Citation: Xazathothx. "Long Term Health Risks: An Experience with Amphetamines (exp61279)". Erowid.org. Oct 25, 2007. erowid.org/exp/61279
Since I was very young, perhaps 7 or 8(22 now), I have been prescribed amphetamine salts in numerous forms for the treatment of ADHD. I remember clearly receiving my first 5mg dexedrine tablets after numerous behavioral problems noted by my early childhood teachers. At first I was thrown off, the pills made me feel strange and out of touch with my emotions. I communicated this to my parents, a psychiatrist, also taking amphetamine sulphate and an licensed counselor, who informed me that the side effects should wear off soon. They didn't, and for several years I regularly cheeked the pills and would dispose of them somewhere after leaving the house for school in the morning.
Then something changed. At around 11 or 12 I became very interested in altering my consciousness by any method possible, at which point I realized I was sitting on a huge prescription to speed, and had been throwing it out for years. This began a stimulant binge that lasted basically until I was 20.
At first, the amphetamines did exactly what they were supposed to. I've always been extremely impulsive and had trouble concentrating on bullshit, not a good mix for someone trying to attend school. Although it didn't really help my grades, my ability to pay attention was drastically increased, and my outgoing impulsiveness at least changed to inward obsession, which I think was easier for my parents to deal with. I started at 30mg a day orally, and gradually got my dose increased to 50mg a day. I would regularly steal and snort the pills, going on 4 - 6 day binges where I would neither eat nor sleep. In fact, the first two years of abuse I probably slept only 200 nights out of the year.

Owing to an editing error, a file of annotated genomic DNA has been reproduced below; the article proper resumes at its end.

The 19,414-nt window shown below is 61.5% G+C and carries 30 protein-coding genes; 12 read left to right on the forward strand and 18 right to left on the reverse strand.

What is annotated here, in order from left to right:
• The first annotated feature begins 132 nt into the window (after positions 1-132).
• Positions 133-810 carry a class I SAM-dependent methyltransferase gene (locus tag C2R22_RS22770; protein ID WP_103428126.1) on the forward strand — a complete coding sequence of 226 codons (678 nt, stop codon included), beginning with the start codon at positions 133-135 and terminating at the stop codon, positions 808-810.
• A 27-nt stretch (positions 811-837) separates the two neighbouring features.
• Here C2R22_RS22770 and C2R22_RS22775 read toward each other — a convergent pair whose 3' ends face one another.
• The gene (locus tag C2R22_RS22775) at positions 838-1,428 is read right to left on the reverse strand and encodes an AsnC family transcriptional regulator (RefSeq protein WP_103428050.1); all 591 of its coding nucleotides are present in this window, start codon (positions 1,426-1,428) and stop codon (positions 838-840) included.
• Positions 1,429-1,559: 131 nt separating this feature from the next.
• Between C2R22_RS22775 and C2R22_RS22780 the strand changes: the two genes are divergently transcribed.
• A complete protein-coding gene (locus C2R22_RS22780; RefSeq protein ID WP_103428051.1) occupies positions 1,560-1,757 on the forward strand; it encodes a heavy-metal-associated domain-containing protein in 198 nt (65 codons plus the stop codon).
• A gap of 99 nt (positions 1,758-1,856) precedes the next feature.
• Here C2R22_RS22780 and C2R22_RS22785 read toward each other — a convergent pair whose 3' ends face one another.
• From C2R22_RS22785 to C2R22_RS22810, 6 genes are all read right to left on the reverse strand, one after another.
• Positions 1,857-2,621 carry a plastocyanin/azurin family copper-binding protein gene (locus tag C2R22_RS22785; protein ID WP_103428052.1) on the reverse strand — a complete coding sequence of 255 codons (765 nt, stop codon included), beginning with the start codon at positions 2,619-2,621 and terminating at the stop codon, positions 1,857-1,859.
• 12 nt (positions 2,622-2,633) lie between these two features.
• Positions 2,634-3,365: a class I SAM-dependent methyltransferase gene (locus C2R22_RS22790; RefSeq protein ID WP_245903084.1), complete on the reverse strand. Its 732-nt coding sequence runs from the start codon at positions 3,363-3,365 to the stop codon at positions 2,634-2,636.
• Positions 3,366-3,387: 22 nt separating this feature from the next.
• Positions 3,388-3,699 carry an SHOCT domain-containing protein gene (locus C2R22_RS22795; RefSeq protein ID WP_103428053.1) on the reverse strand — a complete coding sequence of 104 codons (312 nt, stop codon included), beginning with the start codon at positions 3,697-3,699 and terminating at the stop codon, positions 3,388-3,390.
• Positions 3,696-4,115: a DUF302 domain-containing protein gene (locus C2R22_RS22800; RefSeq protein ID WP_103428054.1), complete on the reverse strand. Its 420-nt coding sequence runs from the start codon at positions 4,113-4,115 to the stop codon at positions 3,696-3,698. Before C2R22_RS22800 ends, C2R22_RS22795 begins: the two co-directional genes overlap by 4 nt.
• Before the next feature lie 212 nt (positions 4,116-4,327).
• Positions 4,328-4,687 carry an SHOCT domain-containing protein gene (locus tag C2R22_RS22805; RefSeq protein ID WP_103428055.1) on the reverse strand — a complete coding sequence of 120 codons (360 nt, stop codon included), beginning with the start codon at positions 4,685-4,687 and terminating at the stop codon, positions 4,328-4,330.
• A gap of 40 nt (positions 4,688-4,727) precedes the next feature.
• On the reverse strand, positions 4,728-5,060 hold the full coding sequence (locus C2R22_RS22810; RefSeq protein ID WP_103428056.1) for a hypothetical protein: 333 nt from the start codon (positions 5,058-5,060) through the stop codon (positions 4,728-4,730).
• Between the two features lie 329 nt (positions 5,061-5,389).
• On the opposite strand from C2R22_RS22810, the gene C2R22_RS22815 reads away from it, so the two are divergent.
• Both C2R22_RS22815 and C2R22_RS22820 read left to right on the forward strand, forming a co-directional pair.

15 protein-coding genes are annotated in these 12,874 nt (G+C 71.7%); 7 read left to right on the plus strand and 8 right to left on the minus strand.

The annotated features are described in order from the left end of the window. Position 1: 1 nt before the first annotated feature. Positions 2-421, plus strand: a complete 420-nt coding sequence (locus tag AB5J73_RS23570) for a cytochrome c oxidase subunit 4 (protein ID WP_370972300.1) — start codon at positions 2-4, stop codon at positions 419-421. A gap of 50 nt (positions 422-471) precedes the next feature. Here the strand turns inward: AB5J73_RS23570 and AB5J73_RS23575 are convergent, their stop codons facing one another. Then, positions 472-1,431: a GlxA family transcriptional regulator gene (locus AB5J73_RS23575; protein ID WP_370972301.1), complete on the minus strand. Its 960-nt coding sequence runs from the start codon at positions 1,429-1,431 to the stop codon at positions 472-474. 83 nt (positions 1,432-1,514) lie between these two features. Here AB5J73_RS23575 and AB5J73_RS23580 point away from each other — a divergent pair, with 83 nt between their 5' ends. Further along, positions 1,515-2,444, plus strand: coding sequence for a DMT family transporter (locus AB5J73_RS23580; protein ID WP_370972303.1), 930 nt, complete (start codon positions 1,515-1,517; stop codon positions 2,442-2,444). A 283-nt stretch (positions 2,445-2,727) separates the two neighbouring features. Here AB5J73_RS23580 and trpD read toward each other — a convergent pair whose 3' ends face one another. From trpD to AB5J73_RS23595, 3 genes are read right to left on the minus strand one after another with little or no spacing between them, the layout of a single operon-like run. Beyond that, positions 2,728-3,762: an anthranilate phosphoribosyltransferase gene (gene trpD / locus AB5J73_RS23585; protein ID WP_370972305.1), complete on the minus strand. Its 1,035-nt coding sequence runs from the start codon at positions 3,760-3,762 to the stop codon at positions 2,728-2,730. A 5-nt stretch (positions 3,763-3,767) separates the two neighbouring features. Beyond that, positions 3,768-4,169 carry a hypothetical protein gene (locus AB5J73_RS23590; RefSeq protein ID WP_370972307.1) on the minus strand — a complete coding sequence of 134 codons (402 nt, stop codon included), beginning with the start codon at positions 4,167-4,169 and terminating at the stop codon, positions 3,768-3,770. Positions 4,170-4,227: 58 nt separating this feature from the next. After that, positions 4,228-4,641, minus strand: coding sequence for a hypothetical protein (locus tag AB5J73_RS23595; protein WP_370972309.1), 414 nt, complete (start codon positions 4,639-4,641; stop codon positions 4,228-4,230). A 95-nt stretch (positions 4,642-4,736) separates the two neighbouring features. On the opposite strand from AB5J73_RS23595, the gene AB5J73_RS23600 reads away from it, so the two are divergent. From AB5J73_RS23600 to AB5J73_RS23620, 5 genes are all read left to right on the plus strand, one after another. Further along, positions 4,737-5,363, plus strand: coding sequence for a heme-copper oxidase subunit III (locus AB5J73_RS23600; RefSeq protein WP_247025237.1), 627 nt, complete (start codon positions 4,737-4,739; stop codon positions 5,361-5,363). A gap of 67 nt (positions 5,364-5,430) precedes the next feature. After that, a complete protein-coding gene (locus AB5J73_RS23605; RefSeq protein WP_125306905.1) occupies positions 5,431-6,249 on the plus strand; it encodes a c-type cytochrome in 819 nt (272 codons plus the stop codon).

When I would run out, I would pilfer my father and sister's prescriptions, or hit up other kids at school. I kept all of this use secret from my parents, outside of demanding some sort of downer for 'not being able to sleep'. They ended up giving me trazadone, which I found incredibly addicting, another interesting post. I took it every night for 3 or 4 years. After the first two years the effects began to creep in slowly. Incredible stomach cramps, and I believe significant damage to the lining of my stomach has been done resulting in daily nausea that requires marijuana just to eat. A general feeling of 'scatteredness' at about age 17 also took over the razor edge I used to get from the speed, resulting in a flood of thoughts with no real relevance which I felt unable to sort through. I also became heavily habituated to marijuana and tobacco during this period, mainly to offset or accentuate the amphetamines.
All of this has led me to now. Two years off the amps and I can honestly say thank god and I think they almost killed me. Outside of the stomach and scattered thinking problems I also now basically have hardwired circuitry in my brain that commands me to take a stimulant in order to get anything and I do mean anything done. I feel like serious long term damage has been done to my dopaminergic systems which results in the long term 'fuzzy' feeling I've experienced even years after quitting and extensive supplementation with amino acids etc.
I've also experienced many strange hypertensive crises, and strange arrhythmias which doctors always assure me are 'not anything serious' and that 'no one your age has heart problems'. Well, it feels pretty serious to me, and I'm totally unconvinced that a daily regime of amphetamines carries no risk for long term cardiotoxicity. The last two years of my life have been me undoing the long term changes caused in my body by these chemicals. Through yoga, exercise, meditation, limiting my stimulant intake almost entirely, getting regular nights sleep and vitamins I seem almost back to normal, but I wonder how many years have been taken off my life, how much better adjusted my thinking would be and if I wouldn't feel compelled to so much drug use. If I just hadn't been pumped full of speed.
COPYRIGHTS: All reports are copyright Erowid and you agree not to download or analyze the report data without contacting Erowid Center and receiving permission first.
Experience Reports are the writings and opinions of the individual authors who submit them.
Some of the activities described are dangerous and/or illegal and none are recommended by Erowid Center.